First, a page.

A year after the tournament was cancelled because of COVID-19, we examine the Euro 2020, and the preparation for this summer’s UEFA European Championships and explore what restrictions are in place.
The UEFA European Championships is set to return this summer. However, not in the format initially envisioned.
Having been cancelled, along with a plethora of other events during 2020 as a result of COVID-19, Euro 2020 will take place from 11th June until 11th July, 2021.
The tournament was initially billed as a ‘one-off party all over Europe’ instead of taking place in one country as per the norm. Indeed, for the first time in the competition’s entire 60-year history, Euro 2020 is being held across Europe in 11 host cities. These will be Seville (Spain), Glasgow (Scotland), Copenhagen (Denmark), Budapest (Hungary), Bucharest (Romania), Amsterdam (Netherlands), Rome (Italy), Munich (Germany), Baku (Azerbaijan), Saint Petersburg (Russia) and London (England).
The format will be similar to the previous tournament Euro 2016. The top two teams in each of the six final tournament groups will proceed to the round of 16 along with the four best third-placed finishers.
Originally, the plan was for fans to experience and explore a range of different countries and cultures while following their country on their quest for European glory. However, although such plans have been made challenging, we explore the current guidance and UEFA’s plans ahead of this summer’s tournament.
COMMON QUESTIONS ANSWERED
Which matches have been moved and where?
Seville is a new Euro 2020 host city. Originally, there was to be four matches scheduled to take place in Bilbao, but they have since been moved to the Estadio La Catuja in Seville.
However, it is important to note that the venue will only host 30 percent of the stadium capacity. The three Group E matches initially scheduled for Dublin will now take place at Saint Petersburg Stadium. The Round of 16 match that was initially scheduled for Dublin will be moved to Wembley Stadium in London.
Will spectators be able to attend?
Following a break of over a year (with the exception of test events), fans are set to return to the stadiums for matches this summer. Saint Petersburg and Baku have confirmed capacities of 50 percent, while Budapest aims to host 100 percent of the stadium capacity, however, with strict stadium entry requirements for spectators.
Amsterdam, Bucharest, Copenhagen, Glasgow, Rome and Seville are set to fill 25-33 percent of their stadium capacities respectively, while London has confirmed a minimum capacity of 25 percent for its first three group matches and Round of 16 tie. Munich aims to welcome a minimum of 14,500 fans, which will mean around 22 percent of the stadium capacity.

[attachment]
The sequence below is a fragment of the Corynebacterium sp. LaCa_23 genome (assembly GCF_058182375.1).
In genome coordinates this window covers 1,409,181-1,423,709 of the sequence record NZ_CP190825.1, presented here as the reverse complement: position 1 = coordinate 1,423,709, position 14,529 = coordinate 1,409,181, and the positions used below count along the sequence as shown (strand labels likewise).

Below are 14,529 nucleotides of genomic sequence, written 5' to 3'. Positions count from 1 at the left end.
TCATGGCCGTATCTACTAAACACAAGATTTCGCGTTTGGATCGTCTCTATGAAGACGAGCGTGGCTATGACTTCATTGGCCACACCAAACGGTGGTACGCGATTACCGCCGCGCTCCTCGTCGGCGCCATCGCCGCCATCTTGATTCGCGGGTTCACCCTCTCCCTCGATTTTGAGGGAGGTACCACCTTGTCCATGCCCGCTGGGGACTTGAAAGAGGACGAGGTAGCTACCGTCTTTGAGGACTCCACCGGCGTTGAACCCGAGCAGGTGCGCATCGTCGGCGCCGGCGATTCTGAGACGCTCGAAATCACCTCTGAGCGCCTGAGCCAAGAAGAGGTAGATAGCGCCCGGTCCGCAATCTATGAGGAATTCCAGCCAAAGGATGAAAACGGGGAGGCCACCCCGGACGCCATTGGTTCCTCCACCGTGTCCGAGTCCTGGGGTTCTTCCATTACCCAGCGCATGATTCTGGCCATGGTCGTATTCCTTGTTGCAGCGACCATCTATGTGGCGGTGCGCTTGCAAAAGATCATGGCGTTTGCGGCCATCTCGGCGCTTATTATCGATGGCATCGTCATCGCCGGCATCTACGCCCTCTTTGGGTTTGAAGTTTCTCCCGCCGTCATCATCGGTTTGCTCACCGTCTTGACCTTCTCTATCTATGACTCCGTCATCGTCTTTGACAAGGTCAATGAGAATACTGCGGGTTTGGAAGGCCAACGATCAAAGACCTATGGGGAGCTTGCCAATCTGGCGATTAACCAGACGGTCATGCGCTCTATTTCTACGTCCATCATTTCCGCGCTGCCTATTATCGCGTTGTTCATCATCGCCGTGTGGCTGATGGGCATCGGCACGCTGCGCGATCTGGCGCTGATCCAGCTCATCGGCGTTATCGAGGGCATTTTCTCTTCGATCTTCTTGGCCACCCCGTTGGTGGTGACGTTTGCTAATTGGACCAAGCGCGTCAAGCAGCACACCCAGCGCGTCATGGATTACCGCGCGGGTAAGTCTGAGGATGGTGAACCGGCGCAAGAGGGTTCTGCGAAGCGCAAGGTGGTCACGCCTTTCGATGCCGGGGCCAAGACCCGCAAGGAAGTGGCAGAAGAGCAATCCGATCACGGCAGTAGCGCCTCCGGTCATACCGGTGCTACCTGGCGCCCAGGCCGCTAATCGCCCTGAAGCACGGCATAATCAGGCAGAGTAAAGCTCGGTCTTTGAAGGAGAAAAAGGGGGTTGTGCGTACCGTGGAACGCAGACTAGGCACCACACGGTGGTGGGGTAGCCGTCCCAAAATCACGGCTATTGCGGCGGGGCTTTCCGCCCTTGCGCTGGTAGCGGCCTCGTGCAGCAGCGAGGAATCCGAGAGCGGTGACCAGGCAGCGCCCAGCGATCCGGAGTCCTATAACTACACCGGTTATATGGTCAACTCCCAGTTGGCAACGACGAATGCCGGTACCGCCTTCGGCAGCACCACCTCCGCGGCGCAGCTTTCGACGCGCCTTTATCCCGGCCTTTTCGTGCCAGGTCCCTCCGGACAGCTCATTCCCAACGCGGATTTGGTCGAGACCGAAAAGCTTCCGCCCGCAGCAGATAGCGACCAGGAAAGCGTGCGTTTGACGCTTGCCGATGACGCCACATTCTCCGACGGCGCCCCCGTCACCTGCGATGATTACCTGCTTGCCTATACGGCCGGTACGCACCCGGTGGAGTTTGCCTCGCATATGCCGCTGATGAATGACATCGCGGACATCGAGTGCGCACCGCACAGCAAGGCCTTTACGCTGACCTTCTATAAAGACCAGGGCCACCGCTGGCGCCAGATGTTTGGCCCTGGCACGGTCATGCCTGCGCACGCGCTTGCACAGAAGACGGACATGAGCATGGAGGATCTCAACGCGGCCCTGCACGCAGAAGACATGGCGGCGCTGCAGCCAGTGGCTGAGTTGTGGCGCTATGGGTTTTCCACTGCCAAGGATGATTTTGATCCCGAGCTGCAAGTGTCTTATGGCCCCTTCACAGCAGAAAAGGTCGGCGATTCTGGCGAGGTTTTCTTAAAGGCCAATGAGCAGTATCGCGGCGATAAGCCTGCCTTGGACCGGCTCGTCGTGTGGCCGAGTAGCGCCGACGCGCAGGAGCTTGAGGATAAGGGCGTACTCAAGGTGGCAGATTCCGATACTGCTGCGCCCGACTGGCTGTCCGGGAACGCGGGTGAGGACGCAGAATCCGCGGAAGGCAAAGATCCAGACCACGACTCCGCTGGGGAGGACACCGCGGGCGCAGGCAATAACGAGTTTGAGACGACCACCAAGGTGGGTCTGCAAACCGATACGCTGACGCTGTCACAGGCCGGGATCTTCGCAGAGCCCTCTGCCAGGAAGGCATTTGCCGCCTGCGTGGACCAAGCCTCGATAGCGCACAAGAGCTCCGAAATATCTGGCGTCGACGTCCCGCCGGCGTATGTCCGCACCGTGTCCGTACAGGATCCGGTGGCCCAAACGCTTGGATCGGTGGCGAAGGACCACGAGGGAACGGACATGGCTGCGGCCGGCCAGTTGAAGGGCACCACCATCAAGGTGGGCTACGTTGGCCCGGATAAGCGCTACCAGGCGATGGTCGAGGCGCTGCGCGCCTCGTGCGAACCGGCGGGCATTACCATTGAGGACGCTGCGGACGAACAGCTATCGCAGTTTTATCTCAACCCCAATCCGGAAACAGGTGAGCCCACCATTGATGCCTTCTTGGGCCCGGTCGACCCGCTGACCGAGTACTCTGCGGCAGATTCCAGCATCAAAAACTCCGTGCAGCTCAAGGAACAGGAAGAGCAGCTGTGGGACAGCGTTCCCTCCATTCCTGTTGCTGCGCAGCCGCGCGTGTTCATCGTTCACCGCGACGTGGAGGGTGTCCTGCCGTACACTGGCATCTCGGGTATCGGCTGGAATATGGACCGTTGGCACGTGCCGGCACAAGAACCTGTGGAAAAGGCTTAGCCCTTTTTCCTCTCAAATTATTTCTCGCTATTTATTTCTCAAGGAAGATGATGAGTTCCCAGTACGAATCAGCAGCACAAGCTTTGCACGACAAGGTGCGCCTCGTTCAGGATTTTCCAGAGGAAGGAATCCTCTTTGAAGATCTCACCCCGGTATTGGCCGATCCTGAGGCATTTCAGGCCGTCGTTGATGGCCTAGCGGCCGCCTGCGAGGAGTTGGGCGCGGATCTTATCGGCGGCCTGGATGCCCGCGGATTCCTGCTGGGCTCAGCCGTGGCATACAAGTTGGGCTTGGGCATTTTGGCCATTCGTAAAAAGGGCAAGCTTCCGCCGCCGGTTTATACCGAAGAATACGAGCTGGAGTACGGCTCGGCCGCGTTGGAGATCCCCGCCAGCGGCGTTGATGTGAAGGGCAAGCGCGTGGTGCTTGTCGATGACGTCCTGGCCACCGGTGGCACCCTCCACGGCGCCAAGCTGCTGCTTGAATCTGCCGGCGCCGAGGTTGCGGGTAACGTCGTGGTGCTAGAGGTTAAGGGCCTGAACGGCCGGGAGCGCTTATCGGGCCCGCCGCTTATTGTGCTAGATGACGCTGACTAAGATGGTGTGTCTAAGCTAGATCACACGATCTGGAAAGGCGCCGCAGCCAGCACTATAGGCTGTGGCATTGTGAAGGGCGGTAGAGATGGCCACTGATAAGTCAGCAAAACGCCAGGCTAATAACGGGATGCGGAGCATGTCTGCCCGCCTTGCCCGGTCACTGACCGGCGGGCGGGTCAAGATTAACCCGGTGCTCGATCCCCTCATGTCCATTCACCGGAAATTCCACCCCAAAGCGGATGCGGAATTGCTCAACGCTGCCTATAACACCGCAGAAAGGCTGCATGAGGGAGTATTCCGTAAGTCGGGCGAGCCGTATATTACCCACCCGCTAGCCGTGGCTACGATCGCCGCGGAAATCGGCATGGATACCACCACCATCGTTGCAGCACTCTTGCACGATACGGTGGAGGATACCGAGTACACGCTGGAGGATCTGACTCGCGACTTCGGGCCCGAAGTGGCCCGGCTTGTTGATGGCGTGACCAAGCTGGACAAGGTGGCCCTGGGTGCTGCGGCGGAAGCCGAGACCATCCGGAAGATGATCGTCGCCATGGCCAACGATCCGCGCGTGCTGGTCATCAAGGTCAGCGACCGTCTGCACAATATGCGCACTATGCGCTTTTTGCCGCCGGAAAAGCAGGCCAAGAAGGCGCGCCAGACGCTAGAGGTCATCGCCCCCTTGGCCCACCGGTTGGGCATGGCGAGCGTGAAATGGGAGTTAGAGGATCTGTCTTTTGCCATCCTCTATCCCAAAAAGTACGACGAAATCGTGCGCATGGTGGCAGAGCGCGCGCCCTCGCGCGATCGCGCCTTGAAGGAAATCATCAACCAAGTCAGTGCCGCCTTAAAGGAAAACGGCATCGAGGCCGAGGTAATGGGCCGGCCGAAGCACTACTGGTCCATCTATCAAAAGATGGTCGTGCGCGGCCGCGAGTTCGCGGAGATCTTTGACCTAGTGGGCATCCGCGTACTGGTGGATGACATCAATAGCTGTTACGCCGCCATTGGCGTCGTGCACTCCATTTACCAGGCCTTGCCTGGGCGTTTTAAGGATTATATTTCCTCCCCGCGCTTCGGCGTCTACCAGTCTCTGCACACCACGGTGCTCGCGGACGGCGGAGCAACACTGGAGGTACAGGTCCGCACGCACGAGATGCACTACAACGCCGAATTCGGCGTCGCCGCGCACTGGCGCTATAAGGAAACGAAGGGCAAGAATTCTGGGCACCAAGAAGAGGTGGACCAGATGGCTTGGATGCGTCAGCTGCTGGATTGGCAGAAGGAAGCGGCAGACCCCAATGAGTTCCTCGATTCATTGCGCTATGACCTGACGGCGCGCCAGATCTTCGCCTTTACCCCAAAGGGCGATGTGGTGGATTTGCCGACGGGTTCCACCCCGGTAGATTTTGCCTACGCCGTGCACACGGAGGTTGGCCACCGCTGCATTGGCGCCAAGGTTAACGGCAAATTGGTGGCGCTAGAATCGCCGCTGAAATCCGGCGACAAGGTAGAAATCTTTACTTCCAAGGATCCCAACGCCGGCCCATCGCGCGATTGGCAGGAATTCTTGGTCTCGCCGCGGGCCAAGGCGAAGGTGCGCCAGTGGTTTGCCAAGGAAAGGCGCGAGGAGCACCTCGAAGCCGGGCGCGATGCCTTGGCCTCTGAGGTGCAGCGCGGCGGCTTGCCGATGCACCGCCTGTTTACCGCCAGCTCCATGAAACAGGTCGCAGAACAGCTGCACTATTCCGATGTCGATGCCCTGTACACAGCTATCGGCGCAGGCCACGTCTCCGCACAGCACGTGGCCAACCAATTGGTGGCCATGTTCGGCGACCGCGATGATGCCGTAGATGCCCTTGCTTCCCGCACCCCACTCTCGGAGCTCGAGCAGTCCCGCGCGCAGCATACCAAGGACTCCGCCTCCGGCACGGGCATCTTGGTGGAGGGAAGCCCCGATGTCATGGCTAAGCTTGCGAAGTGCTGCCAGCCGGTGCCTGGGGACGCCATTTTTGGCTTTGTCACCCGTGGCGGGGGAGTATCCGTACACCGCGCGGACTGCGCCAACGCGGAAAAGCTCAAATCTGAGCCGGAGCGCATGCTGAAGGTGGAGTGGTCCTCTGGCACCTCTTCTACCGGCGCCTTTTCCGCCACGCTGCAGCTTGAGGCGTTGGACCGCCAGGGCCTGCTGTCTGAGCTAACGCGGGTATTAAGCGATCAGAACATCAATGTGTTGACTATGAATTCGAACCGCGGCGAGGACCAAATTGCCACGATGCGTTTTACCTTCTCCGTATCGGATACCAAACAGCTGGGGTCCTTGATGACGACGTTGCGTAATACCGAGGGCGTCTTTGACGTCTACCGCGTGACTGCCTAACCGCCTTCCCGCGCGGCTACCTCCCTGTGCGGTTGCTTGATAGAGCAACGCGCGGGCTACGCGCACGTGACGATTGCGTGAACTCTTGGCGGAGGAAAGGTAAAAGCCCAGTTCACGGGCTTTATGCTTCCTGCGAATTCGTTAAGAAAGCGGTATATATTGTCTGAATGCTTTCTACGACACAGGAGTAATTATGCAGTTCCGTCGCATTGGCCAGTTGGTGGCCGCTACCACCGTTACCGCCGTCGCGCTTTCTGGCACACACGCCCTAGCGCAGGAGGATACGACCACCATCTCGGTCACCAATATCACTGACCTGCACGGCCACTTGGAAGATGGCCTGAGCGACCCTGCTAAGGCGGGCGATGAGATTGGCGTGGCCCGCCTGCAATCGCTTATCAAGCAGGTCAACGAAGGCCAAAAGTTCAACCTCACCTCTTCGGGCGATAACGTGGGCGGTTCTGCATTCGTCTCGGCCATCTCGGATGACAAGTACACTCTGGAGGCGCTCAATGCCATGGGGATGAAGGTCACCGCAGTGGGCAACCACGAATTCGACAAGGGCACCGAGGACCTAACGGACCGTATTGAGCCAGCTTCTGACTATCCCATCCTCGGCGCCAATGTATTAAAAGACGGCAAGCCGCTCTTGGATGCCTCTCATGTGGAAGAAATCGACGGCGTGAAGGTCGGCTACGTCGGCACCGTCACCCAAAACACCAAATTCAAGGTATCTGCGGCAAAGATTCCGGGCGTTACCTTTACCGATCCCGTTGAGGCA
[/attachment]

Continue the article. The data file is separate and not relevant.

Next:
How were the decisions around stadium capacity made?
Each decision was made by each host city. The key indicator was the projection of an improved health situation in their respective host country. Many factors were taken into consideration, such as the local vaccination rollout, plans for reopening the economy and the expected slow-down of the virus as a result of warmer temperatures. In order to make the tournament as safe as possible, UEFA has worked closely with the World Health Organisation (WHO) to adapt the WHO COVID-19 risk assessment tool for Euro 2020.
Can fans travel to a Euro 2020 host country from abroad?
Given the nature of COVID-19, the guidance is ever-changing, and it can be challenging to plan travel to a host city from abroad.
It is important that fans are reminded of border entry restrictions and enforced requirements at the time of travel. It is believed that no exemptions will be made for ticket holders. This could mean the obligation to quarantine, provide a negative COVID-19 test result, a limit on length of stay, etc. In some cases, entry to a host country from abroad may not be permitted at all.
Hungary, Azerbaijan and Russia have put special procedures in place. These are:
• As a ticket holder travelling to Budapest, a fan wouldn’t be required to quarantine. However, other entry requirements such as a negative COVID-19 test would still apply.
• International travel to Baku isn’t allowed for non-residents at all, however, ticket holders who are citizens and/or residents of Turkey, Switzerland and the UK quarter-finalist countries will be able to obtain a visa. They will be eligible for a quarantine exemption, with proof of a negative COVID-19 test result.
• Exemptions for Saint Petersburg ticket holders are also being developed.
What health and safety measures will be implemented in stadiums?
Euro 2020’s main priority is to deliver a safe tournament for all. This can be done by reducing the risk of infection and doing this is a shared responsibility.
Each ticket holder will be assigned a dedicated 30-minute entry time slot to arrive at the stadium. Fans must wear a face mask at all times. Other measures may include temperature checks or COVID-19 rapid tests; however, every stadium will be a bit different.
Despite the restrictions, it is hoped that this summer’s tournament will act as a welcome distraction and give fans a boost. With pubs and eateries now open again, Euro 2020 comes at the right time for hospitality venues that are needing income, while also acting as an ideal time for people to reconnect with friends.
Finally, although not the full capacity injection that a tournament in a pre-COVID world would have enjoyed, tourism in each host city will be expected to increase and provide a boost to each local economy, should restrictions allow.